In the March 18th issue of the Wall Street Journal, an article appeared entitled “Law Schools Face Scrutiny on Job Claims.” The essence of the article was that numerous law schools were misrepresenting the percentage of legal jobs available to their graduate students. The higher the percentage of jobs available, the more likely that college applicants will choose a law school with an attractive percentage of law firms or government jobs available.
The reason for the “scrutiny” is because the designated law schools were fudging the figures by providing non-legal jobs paid for by the law school to graduates to increase the percentage without revealing that these temporary jobs were with non-profit companies and others that often expired within a year of graduation. After spending three years and loads of money to become a lawyer, the students deserve honesty from their law schools.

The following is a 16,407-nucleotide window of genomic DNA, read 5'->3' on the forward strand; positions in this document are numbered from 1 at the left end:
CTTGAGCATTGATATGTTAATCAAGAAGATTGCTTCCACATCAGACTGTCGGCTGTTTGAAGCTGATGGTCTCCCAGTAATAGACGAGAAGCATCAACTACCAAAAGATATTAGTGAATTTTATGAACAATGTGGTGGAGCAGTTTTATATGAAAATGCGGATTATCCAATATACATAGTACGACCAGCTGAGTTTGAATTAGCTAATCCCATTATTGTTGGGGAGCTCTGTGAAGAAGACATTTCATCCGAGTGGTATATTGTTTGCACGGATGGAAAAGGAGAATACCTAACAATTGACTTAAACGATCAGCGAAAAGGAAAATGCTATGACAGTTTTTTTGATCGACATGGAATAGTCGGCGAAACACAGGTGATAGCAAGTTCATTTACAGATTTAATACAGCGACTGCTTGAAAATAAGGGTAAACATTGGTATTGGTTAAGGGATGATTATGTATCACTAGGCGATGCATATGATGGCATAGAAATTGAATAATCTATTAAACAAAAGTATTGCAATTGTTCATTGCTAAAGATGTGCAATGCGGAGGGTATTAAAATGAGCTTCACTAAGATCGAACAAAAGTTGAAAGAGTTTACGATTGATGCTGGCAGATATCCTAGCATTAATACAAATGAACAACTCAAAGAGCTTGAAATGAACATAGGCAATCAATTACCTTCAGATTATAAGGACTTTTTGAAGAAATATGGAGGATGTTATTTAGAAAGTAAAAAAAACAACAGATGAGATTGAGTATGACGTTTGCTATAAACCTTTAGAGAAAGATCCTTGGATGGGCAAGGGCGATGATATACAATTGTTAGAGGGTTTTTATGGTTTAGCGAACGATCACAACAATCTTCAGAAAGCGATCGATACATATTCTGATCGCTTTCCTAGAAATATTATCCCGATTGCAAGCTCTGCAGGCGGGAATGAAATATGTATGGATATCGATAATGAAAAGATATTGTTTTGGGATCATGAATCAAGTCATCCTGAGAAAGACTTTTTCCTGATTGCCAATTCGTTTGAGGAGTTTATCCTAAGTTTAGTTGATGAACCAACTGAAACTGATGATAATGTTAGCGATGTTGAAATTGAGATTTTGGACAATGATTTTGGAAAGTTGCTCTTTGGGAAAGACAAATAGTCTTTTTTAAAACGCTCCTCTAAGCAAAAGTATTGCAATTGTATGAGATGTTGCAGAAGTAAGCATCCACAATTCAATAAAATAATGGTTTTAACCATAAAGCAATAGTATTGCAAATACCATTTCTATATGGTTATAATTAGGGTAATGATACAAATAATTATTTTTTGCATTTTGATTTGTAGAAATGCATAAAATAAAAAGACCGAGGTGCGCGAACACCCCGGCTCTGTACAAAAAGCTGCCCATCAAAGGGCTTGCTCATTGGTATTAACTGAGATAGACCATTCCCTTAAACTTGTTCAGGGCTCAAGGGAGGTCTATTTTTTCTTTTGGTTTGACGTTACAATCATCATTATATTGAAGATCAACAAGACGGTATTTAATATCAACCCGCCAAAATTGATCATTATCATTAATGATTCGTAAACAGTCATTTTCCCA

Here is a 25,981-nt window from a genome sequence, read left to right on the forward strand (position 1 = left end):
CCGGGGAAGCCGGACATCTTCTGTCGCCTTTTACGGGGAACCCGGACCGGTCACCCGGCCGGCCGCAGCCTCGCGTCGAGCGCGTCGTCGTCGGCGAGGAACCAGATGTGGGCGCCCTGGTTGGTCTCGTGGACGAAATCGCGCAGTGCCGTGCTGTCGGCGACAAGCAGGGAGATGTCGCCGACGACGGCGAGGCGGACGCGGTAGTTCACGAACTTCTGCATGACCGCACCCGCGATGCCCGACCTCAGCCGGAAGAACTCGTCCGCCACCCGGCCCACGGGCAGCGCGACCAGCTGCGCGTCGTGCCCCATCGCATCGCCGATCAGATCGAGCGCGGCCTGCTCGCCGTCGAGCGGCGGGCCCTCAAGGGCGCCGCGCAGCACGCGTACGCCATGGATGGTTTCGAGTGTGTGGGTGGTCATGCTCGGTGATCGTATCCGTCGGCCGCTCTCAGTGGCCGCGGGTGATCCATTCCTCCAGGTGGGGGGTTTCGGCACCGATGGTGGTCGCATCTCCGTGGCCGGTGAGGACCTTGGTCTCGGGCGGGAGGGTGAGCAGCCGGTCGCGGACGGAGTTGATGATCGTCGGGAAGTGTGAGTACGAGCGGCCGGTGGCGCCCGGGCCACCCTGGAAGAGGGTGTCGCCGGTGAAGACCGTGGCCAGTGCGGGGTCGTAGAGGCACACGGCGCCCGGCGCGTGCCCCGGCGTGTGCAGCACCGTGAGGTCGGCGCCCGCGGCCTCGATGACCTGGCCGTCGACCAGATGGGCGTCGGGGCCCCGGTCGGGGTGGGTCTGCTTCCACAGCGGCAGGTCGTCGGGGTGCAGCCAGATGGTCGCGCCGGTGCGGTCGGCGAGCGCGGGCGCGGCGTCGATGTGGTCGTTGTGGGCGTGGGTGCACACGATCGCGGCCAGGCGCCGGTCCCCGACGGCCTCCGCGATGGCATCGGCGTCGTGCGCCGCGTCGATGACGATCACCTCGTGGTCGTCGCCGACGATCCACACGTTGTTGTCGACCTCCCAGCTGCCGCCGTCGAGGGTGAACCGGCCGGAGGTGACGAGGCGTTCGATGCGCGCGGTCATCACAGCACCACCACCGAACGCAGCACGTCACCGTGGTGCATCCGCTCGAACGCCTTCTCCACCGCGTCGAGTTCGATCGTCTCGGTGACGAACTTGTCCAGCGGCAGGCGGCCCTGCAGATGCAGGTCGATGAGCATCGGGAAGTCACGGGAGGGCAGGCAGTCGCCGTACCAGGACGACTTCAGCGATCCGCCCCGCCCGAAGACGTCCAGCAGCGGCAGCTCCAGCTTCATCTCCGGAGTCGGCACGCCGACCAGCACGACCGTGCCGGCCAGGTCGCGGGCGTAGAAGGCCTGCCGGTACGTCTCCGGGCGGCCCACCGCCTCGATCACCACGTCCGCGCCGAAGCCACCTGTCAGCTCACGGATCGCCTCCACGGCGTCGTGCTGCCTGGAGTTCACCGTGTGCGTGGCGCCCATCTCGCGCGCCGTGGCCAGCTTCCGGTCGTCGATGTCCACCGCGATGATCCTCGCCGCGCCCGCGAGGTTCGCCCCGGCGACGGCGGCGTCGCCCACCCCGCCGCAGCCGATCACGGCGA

What is wrong with this scenario? As I point out in “Ethical Meltdown,” this type of arrangement violates a rule of ethics known as “Conflict of Interest.” A conflict of interest occurs when there is a situation in which an individual or corporation (or law school) is in a position to exploit a professional or official capacity in some way for personal benefit.
When law schools violate this ethical rule, this should be a wake-up call for the Dean, the professors who teach ethics, and for the Board of Regents, many of whom are probably law graduates from the schools in question.